Over the life of the mine, it is estimated it will produce more than 1.2 billion pounds of copper, 650,000 ounces of gold, and 3 million ounces of silver on an annual basis. Even with the current challenges, this is why I'm so bullish on Turquoise Hill, which owns two-thirds of the project.
Rio Tinto's Commitment
Since Rio Tinto is counting on Oyu Tolgoi for its primary future growth, it's doubtful it will in any way let this project go unless it is taken away from it by the Mongolian government.
Rio has to diversify its mineral base in order to produce more consistent results in face of an ongoing difficult iron ore environment.
That suggests there is no way Oyu Tolgoi will slip out of its hands unless the project is nationalized.
About the only real long-term risk to Turquoise Hill is a government takeover of the mine. A secondary risk is a successful move by the government to secure a better deal with Turquoise than it already has. That could result in a lower percentage of revenue and earnings for the company.
While both of these are outside possibilities, it is doubtful either of them would happen. I think the more likely scenario is the Mongolian government will secure some limited agreement on project costs, although one that would give Turquoise Hill some wiggle room in case of unforeseeable circumstances that could add to the costs, such has already happened.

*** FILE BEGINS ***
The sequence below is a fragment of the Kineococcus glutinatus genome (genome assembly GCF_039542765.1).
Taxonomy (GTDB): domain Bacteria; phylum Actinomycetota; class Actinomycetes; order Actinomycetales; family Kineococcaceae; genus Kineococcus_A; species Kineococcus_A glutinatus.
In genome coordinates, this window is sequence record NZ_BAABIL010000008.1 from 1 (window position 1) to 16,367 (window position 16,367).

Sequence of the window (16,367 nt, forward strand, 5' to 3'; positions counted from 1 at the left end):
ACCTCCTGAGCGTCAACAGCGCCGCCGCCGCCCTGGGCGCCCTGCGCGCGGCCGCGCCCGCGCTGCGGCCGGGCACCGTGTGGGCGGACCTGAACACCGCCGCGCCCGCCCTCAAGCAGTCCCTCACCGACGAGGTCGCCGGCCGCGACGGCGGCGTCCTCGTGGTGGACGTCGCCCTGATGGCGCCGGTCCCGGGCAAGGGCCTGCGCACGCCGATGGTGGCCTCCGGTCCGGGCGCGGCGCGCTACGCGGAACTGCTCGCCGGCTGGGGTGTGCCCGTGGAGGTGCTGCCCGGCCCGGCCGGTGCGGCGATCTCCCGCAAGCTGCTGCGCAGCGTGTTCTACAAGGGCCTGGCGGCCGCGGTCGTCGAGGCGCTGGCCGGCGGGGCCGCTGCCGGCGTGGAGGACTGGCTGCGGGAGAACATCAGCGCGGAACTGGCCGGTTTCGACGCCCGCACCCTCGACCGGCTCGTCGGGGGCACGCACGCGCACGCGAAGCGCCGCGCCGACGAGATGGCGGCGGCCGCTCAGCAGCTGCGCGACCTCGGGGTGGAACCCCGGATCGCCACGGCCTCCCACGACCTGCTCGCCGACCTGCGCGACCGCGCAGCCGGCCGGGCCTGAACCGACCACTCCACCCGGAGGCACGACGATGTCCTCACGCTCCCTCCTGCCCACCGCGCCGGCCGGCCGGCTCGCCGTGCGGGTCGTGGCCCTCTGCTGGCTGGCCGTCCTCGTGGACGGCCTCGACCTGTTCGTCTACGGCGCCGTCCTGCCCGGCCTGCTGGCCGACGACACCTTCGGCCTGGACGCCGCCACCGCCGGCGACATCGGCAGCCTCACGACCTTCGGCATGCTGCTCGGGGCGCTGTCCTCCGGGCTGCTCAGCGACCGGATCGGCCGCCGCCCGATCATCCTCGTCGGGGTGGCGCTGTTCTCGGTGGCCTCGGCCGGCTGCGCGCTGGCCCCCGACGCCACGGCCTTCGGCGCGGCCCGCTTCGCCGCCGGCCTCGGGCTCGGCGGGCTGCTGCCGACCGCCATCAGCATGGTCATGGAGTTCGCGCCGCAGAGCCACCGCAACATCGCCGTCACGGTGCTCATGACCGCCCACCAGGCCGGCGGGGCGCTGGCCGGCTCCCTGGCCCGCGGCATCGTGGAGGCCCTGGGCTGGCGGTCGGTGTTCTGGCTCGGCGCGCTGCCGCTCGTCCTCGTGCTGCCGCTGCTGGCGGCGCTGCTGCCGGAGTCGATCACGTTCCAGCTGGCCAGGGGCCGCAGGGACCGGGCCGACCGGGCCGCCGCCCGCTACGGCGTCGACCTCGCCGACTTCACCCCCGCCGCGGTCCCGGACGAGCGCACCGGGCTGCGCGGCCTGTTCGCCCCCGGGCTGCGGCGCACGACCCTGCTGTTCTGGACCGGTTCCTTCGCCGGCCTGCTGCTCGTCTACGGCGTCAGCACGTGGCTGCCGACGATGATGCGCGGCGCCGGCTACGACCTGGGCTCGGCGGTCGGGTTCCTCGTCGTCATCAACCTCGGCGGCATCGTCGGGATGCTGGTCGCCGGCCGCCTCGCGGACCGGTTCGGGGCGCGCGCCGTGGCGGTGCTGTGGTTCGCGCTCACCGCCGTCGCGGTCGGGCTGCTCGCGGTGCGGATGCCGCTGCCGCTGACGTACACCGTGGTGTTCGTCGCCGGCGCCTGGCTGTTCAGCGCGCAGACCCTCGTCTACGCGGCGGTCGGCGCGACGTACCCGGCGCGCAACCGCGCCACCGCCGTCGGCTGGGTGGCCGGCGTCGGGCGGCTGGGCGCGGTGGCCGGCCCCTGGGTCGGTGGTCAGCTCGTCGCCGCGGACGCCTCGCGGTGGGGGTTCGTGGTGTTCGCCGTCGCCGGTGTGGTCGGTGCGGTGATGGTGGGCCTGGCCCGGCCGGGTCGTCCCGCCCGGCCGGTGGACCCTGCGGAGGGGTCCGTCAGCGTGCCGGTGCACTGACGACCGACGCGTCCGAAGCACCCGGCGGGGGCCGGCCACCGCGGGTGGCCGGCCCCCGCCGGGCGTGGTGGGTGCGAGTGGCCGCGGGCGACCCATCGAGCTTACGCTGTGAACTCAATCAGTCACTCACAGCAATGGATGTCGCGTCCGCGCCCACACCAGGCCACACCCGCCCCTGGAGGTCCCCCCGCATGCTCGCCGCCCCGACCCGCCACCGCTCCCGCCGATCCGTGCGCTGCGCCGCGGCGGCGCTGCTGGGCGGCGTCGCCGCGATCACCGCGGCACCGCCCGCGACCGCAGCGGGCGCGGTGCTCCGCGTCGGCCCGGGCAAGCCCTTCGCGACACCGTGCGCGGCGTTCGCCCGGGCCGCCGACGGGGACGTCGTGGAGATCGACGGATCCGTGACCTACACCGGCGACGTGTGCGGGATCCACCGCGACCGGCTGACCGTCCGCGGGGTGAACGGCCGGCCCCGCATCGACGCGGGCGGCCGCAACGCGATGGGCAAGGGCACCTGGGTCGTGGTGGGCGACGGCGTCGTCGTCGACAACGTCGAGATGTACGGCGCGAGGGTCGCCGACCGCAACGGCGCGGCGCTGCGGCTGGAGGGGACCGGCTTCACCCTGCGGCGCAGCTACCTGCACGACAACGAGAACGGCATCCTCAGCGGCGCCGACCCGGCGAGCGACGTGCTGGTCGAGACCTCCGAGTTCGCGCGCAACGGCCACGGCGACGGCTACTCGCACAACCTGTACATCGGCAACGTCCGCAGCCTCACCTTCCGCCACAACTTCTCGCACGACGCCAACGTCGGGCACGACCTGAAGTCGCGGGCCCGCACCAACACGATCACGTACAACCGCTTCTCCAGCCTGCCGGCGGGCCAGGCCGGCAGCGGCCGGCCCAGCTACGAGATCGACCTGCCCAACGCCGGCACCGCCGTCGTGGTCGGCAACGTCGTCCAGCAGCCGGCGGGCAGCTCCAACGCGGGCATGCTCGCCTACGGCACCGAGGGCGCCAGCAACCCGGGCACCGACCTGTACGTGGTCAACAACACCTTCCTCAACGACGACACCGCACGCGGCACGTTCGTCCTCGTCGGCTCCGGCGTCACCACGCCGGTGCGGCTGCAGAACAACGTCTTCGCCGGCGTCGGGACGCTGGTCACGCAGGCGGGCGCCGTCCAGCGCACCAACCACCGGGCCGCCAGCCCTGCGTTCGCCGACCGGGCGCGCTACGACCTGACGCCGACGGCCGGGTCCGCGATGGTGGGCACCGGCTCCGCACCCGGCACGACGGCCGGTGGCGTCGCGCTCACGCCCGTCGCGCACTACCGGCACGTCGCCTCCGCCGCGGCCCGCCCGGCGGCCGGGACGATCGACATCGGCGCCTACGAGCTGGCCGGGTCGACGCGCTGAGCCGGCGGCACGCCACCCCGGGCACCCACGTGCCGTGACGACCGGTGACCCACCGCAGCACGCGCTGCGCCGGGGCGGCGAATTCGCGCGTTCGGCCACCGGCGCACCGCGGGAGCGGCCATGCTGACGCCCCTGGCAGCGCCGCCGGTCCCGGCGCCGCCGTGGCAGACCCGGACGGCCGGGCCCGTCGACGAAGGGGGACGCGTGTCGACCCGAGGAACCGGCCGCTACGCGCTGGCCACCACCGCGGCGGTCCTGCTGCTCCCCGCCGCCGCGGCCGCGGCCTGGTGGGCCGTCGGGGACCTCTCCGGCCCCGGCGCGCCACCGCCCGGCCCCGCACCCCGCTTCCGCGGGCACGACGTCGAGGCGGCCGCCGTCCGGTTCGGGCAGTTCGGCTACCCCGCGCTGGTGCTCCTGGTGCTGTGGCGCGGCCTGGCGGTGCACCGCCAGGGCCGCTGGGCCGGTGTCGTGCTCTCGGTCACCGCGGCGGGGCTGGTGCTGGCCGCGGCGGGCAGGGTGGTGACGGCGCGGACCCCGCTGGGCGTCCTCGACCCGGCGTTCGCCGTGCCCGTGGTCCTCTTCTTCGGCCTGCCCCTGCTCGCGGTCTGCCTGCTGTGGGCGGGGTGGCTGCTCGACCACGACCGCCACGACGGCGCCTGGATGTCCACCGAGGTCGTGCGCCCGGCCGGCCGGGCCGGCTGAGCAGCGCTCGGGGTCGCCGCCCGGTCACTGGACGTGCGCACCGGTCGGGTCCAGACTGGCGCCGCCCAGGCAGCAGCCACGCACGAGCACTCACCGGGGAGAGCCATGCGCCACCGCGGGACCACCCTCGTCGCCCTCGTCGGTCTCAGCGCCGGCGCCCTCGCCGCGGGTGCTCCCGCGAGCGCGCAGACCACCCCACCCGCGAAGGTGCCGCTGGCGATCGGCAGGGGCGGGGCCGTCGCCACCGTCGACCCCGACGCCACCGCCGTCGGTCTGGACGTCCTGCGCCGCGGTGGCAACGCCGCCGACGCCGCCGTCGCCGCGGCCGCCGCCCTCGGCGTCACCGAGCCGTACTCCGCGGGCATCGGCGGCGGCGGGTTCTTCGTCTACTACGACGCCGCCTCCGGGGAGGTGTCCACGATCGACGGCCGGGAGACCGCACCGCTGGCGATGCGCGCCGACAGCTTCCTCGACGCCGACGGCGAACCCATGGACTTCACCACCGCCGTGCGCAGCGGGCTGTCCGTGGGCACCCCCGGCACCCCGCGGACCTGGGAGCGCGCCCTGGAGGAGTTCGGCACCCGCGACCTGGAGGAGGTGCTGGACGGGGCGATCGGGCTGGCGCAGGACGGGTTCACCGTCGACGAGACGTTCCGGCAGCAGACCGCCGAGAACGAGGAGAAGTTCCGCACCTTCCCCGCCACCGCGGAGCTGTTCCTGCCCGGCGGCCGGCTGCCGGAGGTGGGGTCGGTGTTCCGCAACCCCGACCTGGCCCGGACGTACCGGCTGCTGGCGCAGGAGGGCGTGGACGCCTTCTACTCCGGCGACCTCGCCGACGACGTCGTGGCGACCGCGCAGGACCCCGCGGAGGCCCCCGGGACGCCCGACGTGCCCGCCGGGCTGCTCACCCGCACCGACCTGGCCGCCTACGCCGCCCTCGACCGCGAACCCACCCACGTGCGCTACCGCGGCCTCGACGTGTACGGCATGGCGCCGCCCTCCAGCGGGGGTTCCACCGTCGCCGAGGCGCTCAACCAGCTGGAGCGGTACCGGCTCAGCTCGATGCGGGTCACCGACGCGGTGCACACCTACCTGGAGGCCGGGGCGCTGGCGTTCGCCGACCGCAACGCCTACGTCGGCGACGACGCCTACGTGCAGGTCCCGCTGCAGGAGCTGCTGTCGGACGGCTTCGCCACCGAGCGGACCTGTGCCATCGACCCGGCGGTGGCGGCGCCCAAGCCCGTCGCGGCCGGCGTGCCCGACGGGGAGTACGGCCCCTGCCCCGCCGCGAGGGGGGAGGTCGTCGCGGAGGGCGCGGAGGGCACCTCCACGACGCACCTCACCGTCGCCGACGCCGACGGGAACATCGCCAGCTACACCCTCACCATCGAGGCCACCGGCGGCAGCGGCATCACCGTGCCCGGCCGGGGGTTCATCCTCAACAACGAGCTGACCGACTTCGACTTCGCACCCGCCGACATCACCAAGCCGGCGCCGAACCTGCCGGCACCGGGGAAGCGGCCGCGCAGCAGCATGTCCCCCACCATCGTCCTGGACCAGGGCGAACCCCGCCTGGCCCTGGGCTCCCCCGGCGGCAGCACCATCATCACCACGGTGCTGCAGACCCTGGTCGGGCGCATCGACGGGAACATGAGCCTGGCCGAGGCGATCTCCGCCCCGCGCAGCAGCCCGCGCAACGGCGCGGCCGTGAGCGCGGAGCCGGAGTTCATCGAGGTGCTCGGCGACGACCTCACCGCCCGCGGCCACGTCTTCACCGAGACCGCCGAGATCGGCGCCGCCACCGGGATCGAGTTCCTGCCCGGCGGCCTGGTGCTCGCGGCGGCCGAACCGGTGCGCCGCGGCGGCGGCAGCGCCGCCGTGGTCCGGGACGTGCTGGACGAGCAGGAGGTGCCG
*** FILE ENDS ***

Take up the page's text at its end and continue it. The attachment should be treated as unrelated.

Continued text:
The fact that Turquoise Hill surpassed projected first-phase costs by about $2 billion, shows something unexpected happened, or those working on the estimate didn't do an accurate survey of the overall costs. Either way, that is what has brought the company to where it is at today.
Unless there is some very surprising decision by the Mongolian government, I don't think Turquoise Hill is in danger of losing this project. While it remains frustrating to investors and shareholders, I believe this will ultimately push Turquoise Hill into world-class status in the mining industry, and make a lot of money for shareholders.
I've been bullish on Turquoise Hill for some time, and remain so.
With Rio Tinto securing an extension from banks financing the second phase of the project through March 31, 2014, it appears this points to the high probability the company believes an agreement with the disputed points with the government of Mongolia are close to being resolved.
Finally, it is costing more to push the project forward, so in that case Turquoise Hill will take longer to make a great profit because of the higher production costs.
Once production is in full swing most people and institutions will forget about this as the huge production numbers come in, which will drive the share price of Turquoise Hill up.
Disclosure: I am long TRQ. I wrote this article myself, and it expresses my own opinions. I am not receiving compensation for it (other than from Seeking Alpha). I have no business relationship with any company whose stock is mentioned in this article.